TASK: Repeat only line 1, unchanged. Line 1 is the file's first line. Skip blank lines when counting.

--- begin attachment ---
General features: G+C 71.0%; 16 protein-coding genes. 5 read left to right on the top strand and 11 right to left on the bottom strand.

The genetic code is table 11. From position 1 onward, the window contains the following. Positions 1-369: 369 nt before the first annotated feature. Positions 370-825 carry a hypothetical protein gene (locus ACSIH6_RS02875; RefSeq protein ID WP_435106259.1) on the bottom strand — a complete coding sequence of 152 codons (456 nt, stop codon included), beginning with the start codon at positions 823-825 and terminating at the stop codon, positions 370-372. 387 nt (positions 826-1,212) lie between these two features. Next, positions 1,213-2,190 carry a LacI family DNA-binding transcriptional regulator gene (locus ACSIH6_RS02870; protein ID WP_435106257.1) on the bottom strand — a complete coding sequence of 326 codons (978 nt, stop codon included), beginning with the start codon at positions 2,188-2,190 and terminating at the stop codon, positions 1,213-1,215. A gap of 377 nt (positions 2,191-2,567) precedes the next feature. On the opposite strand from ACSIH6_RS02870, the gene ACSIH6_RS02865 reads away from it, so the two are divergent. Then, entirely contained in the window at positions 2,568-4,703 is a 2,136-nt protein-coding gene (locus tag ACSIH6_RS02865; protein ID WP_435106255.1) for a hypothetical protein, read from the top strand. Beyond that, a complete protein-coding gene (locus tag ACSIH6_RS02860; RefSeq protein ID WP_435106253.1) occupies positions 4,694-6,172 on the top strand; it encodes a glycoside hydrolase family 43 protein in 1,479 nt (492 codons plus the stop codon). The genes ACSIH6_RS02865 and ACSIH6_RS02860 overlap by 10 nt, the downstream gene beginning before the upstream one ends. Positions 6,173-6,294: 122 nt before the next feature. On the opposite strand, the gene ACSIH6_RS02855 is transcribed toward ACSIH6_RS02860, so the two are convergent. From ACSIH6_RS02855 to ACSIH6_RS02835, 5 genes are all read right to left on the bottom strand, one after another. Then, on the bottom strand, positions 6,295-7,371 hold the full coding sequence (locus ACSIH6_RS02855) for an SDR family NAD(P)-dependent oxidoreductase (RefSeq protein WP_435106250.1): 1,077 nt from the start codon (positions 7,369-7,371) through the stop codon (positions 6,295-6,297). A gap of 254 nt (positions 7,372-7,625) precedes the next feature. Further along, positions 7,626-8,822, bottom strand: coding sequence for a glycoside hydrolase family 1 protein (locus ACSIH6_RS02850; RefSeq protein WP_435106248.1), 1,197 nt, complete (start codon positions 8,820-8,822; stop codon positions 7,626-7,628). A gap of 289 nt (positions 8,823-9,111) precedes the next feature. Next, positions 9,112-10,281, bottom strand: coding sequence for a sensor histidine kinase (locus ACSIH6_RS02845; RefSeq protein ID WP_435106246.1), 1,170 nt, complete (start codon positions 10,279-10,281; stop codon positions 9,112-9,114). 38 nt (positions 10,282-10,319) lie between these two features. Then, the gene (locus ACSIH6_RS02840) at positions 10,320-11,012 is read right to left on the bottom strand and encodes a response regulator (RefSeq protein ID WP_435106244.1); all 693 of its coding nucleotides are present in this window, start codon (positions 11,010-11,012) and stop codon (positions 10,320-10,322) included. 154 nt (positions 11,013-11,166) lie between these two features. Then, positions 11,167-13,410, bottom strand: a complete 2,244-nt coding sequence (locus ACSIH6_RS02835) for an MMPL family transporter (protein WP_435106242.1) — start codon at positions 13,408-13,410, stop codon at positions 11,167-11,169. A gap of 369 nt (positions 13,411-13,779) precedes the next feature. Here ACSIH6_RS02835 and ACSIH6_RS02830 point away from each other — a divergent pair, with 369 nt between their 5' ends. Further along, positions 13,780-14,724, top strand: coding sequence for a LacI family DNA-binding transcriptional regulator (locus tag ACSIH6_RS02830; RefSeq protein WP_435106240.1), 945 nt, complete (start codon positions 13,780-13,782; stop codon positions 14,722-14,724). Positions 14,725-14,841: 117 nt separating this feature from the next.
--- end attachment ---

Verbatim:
General features: G+C 71.0%; 16 protein-coding genes. 5 read left to right on the top strand and 11 right to left on the bottom strand.